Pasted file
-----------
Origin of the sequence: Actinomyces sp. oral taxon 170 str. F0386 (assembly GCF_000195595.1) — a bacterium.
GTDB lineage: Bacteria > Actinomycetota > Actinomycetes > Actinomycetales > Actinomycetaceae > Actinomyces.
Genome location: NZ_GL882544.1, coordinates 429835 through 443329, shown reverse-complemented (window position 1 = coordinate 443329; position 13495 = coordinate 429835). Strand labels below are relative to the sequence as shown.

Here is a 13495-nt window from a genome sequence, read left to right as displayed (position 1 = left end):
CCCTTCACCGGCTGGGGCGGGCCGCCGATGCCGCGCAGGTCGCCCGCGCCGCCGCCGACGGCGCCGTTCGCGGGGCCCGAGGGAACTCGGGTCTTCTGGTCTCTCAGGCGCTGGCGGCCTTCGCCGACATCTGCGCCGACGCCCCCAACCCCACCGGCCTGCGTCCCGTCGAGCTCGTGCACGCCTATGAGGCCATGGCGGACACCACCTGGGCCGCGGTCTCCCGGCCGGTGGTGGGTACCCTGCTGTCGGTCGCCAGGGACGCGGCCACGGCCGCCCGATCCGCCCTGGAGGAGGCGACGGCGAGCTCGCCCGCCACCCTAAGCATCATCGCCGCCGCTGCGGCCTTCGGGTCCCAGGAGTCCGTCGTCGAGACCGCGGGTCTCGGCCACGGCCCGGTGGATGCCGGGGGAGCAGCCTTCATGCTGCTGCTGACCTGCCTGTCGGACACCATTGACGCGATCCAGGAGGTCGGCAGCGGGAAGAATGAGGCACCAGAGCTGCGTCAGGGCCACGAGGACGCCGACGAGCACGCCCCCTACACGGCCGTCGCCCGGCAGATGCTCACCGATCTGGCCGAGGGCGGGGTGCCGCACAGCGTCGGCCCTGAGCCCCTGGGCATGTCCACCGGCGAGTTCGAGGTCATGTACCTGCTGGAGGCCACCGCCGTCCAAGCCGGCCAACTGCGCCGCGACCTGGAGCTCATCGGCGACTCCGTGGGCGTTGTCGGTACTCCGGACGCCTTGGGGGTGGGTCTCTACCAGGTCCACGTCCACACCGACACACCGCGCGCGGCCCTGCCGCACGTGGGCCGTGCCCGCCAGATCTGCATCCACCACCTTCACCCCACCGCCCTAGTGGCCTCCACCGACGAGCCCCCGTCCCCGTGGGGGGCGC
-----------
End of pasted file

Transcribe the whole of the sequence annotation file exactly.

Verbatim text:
Origin of the sequence: Actinomyces sp. oral taxon 170 str. F0386 (assembly GCF_000195595.1) — a bacterium.
GTDB lineage: Bacteria > Actinomycetota > Actinomycetes > Actinomycetales > Actinomycetaceae > Actinomyces.
Genome location: NZ_GL882544.1, coordinates 429835 through 443329, shown reverse-complemented (window position 1 = coordinate 443329; position 13495 = coordinate 429835). Strand labels below are relative to the sequence as shown.

Here is a 13495-nt window from a genome sequence, read left to right as displayed (position 1 = left end):
CCCTTCACCGGCTGGGGCGGGCCGCCGATGCCGCGCAGGTCGCCCGCGCCGCCGCCGACGGCGCCGTTCGCGGGGCCCGAGGGAACTCGGGTCTTCTGGTCTCTCAGGCGCTGGCGGCCTTCGCCGACATCTGCGCCGACGCCCCCAACCCCACCGGCCTGCGTCCCGTCGAGCTCGTGCACGCCTATGAGGCCATGGCGGACACCACCTGGGCCGCGGTCTCCCGGCCGGTGGTGGGTACCCTGCTGTCGGTCGCCAGGGACGCGGCCACGGCCGCCCGATCCGCCCTGGAGGAGGCGACGGCGAGCTCGCCCGCCACCCTAAGCATCATCGCCGCCGCTGCGGCCTTCGGGTCCCAGGAGTCCGTCGTCGAGACCGCGGGTCTCGGCCACGGCCCGGTGGATGCCGGGGGAGCAGCCTTCATGCTGCTGCTGACCTGCCTGTCGGACACCATTGACGCGATCCAGGAGGTCGGCAGCGGGAAGAATGAGGCACCAGAGCTGCGTCAGGGCCACGAGGACGCCGACGAGCACGCCCCCTACACGGCCGTCGCCCGGCAGATGCTCACCGATCTGGCCGAGGGCGGGGTGCCGCACAGCGTCGGCCCTGAGCCCCTGGGCATGTCCACCGGCGAGTTCGAGGTCATGTACCTGCTGGAGGCCACCGCCGTCCAAGCCGGCCAACTGCGCCGCGACCTGGAGCTCATCGGCGACTCCGTGGGCGTTGTCGGTACTCCGGACGCCTTGGGGGTGGGTCTCTACCAGGTCCACGTCCACACCGACACACCGCGCGCGGCCCTGCCGCACGTGGGCCGTGCCCGCCAGATCTGCATCCACCACCTTCACCCCACCGCCCTAGTGGCCTCCACCGACGAGCCCCCGTCCCCGTGGGGGGCGC